Trends in Comorbidities and Complications Among Patients Undergoing Hip Fracture Repair

Janis Bekeris, MD; Lauren A. Wilson, MPH; Dace Bekere, MD; Jiabin Liu, MD, PhD; Jashvant Poeran, MD, PhD; Nicole Zubizarreta, MPH; Megan Fiasconaro, MS; Stavros G. Memtsoudis, MD, PhD, MBA


Anesth Analg. 2021;132(2):475-484. 

In This Article

Materials and Methods

Study Design and Cohort

Given the observational nature of this retrospective study using deidentified data, the Institutional Review Board (IRB) of Hospital for Special Surgery (IRB #2012-050) waived the requirement for informed consent.

Patient information was derived from the Premier Healthcare database (Premier Healthcare Solutions, Inc, Charlotte, NC).[15] Individuals who underwent a hip fracture repair surgery from 2006 to 2016 were identified and classified into procedure groups according to International Classification of Diseases, Ninth Revision(ICD-9) procedure codes: internal fixation (78.55, 79.15, 79.25, 79.35, 79.55, 79.65, 79.85, 79.95), hemiarthroplasty (81.52), or total hip arthroplasty (THA) (00.7X, 00.85, 00.86, 00.87, 81.40, 81.51, 81.53). Patients were further classified based on ICD-9 diagnosis codes for the location of their fracture: femoral neck (820.0x, 820.1X, 820.8, 820.9), intertrochanteric (820.21, 820.31), subtrochanteric (820.22, 820.32), or multiple locations. Patients with missing sex information were excluded.

Study Variables

Variables of interest were patient and health care characteristics and complications. Patient characteristics of interest included age (continuous), sex, race (African American, Caucasian, or other), and insurance provider (commercial, Medicaid, Medicare, uninsured, or unknown). Health care characteristics analyzed included location (urban versus rural), size (<300 beds, 300–500 beds, >500 beds), and teaching status. Type of anesthesia was defined using billing descriptions as well as codes and was classified as general, neuraxial, or both. Fracture type and type of repair surgery were classified as mentioned above. All Elixhauser comorbidities[16] were evaluated as well as obstructive sleep apnea (ICD-9 diagnosis codes: 372.X, 780.51, 780.53, 780.57, and 786.03).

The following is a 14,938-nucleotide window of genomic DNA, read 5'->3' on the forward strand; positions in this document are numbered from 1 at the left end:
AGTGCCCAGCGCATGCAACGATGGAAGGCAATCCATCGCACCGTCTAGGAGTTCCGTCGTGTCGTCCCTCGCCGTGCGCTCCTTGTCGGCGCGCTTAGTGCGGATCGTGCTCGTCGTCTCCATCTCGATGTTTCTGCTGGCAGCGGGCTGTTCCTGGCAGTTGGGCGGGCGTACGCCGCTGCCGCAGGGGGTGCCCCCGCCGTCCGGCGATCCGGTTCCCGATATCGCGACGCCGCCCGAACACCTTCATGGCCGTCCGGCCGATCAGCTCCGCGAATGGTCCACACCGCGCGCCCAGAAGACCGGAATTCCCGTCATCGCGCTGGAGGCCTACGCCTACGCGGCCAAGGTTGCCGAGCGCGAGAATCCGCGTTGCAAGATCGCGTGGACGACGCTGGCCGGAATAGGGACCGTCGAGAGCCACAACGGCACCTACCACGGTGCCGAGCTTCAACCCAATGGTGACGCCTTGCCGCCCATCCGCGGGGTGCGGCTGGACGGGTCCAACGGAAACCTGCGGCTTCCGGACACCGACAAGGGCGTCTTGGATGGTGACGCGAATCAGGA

Complications analyzed were acute myocardial infarction, other cardiovascular complications, hemorrhage/hematoma, stroke, pulmonary complications, pulmonary embolism, venous thromboembolism, pneumonia, sepsis/septic shock, wound complications, acute renal failure, other genitourinary complications, delirium, inpatient falls, and 30-day mortality. All adverse events were defined based on ICD-9 diagnosis codes that were defined as not "present on admission" (Supplemental Digital Content 1, Appendix 1, Procedures requiring blood transfusions were defined according to ICD-9 procedure codes (99.0X), current procedural terminology (CPT) codes (within the range from P9010 to P9040), and/or relevant billing codes.

Statistical Analysis

Annual frequencies and percentages were reported for all patient and health care characteristics, with age reported as median and interquartile range (IQR). Complication rates were reported as the number of complications per 1000 inpatient days to adjust for variance in length of stay. The number of hospitals participating in the Premier database increased from 373 in 2006 to 612 in 2016.[15] Therefore, we elected to report annual incidence rather than exclusively reporting frequencies.

Trends in categorical outcomes over time were analyzed using Cochran–Armitage trend tests. Nonbinary categorical outcomes were analyzed as mutually exclusive variables. While traditionally this may not be an appropriate approach, for our purposes, it allowed us to identify instances where, for example, there may be significant trends in 2 levels of a categorical variable, but not the third. Linear regression analyses with year as the sole predictor were used to identify significant trends over time for continuous outcomes. To adjust for our analysis of trends across 76 different outcomes, after applying a Bonferroni correction to the overall α level of .05, results with a P value <.0006 were considered statistically significant; significance trends were also evaluated graphically. All analyses were conducted using SAS version 9.4 (SAS Institute, Cary, NC).